Uploaded by Quint Stone

Cancer 2 Case Study

Breast Cancer 2 Case Study
Patient Profile
J.M. is a 46-year-old patient with breast cancer, who is undergoing a left modified radical mastectomy
for infiltrating ductal carcinoma. She has two children (G2, P2). She is a nonsmoker, and drinks one to
two glasses of wine per day. Her mother had breast cancer at age 65 years, and one sister was
diagnosed with breast cancer at age 48 years.
Preoperatively, she explains to the OR nurse how the cancer was found on her most recent
mammogram. She said that she had been experiencing some fullness in her breast but could not
definitively palpate a mass. She also explains that she chose the modified approach for surgery, as she is
planning on having breast reconstruction later.
Discussion Questions
1. What are differences in benign and malignant breast tumors? (25 points)
Benign breast tumors can include fibrosis, cysts, fibroadenomas, and intraductal
papillomas, and can sometimes be reabsorbed by the body without the need for
surgery. These are not cancerous usually, and are sometimes just lumps formed by the
body. Malignant tumors can include carcinoma, adenocarcinoma, carcinoma in situ,
invasive (infiltrating) carcinoma, and sarcomas. The malignant breast cancer can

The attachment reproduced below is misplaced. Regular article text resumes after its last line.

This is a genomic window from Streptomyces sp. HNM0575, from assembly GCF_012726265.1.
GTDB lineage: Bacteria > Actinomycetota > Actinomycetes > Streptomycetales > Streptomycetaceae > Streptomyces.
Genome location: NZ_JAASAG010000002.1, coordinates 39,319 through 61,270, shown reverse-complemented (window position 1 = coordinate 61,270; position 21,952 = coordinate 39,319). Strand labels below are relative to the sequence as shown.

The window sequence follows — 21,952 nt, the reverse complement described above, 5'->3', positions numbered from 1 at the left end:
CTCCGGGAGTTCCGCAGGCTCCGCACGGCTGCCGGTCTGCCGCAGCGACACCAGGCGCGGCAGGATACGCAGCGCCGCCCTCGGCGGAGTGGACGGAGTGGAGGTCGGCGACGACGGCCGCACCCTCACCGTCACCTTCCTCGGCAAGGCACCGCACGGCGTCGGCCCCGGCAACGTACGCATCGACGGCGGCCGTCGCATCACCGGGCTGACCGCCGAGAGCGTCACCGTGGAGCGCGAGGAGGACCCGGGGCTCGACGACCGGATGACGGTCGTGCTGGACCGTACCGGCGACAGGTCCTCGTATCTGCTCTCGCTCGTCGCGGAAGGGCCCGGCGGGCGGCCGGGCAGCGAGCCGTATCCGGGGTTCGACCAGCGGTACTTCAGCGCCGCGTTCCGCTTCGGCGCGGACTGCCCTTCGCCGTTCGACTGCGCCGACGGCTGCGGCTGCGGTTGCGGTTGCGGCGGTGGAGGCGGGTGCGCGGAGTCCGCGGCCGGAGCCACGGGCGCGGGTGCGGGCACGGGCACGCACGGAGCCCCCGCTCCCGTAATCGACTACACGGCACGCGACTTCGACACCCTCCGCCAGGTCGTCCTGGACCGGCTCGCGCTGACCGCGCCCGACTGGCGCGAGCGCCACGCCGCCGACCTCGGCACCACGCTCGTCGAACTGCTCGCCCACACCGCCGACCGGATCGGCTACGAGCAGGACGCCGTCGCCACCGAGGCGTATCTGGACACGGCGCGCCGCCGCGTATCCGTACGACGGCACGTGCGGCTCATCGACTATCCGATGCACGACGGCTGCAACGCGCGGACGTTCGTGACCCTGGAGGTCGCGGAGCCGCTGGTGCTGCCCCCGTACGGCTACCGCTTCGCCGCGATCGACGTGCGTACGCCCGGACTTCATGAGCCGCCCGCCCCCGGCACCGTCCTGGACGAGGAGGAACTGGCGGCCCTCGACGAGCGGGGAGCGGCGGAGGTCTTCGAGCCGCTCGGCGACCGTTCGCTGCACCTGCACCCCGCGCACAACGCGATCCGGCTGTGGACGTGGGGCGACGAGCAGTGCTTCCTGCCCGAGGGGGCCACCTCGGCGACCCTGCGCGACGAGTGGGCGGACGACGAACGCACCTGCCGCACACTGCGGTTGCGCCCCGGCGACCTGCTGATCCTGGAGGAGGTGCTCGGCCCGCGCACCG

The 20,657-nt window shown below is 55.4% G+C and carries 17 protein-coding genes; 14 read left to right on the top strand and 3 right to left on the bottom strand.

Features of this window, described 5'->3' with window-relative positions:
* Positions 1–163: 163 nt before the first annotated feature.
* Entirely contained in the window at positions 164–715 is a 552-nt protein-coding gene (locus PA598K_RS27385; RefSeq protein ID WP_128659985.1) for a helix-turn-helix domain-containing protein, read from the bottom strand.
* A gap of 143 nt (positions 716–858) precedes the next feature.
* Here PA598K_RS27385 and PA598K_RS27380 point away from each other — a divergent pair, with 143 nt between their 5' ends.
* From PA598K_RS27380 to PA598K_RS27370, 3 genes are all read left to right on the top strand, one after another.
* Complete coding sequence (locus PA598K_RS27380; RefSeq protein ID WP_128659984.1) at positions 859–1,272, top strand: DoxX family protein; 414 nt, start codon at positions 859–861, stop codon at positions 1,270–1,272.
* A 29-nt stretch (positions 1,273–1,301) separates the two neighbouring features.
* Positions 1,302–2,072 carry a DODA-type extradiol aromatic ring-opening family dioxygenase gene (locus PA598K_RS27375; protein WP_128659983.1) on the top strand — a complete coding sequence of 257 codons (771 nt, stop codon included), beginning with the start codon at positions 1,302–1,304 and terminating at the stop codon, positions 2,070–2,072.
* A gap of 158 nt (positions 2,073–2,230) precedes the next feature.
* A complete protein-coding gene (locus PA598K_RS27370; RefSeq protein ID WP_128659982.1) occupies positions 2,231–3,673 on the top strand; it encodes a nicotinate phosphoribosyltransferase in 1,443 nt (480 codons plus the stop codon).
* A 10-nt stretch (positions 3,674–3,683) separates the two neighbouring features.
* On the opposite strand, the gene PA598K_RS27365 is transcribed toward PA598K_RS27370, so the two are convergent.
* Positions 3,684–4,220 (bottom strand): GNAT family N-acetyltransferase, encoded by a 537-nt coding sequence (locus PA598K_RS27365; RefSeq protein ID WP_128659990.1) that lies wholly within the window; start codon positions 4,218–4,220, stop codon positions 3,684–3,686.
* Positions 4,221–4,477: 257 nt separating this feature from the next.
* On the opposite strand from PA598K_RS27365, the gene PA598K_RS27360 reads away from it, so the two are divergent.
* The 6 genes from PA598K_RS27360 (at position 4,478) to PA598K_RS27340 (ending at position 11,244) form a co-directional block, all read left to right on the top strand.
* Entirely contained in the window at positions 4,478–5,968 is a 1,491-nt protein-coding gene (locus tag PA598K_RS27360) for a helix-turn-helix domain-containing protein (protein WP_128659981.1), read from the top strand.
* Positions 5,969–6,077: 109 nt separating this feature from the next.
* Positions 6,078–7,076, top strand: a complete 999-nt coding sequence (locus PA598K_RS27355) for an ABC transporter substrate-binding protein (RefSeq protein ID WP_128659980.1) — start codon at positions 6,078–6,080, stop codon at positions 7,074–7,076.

cause inflammatory breast cancer and can spread to the rest of the body (metastasize).
2. What were J.M.’s risk factors for breast cancer?
Age, being female, having children, drinking, familial history, possibly dense breast
tissue due to the inability to palpate a mass.
3. Before her surgery, what nursing assessments and teaching would be important for J.M.?
Nursing Assessments – Monitor temperature, site integrity, ensure that the patient is
prepped for surgery, ensure that the proper site is documented for the surgery, assess
readiness to learn and her ability to cope post-op.
Teaching- The care of the surgical wound and dressing, how to monitor drainage and
take care of the drains, how to recognize signs of infection, bathing and showering after
surgery, when to call the doctor or nurse, when to begin using the arm and how to do
arm exercises to prevent stiffness, when to resume wearing a bra, what medications to
expect and how to take them, and reconstruction options and when they are available
4. Postoperatively, how does the nurse assess for lymphedema? What are some measures to
prevent or reduce it after J.M.’s surgery?
Assess- Swelling of part or all of the arm or leg, including fingers or toes, feeling of
heaviness or tightness, restricted range of motion, recurring infections, hardening and
thickening of the skin (fibrosis)
Prevent/Reduce- arm exercises, compressive bandages, prevent scratches, avoid tight
clothing, moisturize skin daily, avoid saunas and excessive heat (can incite swelling),
avoid blood draws and new tattoos in the affected area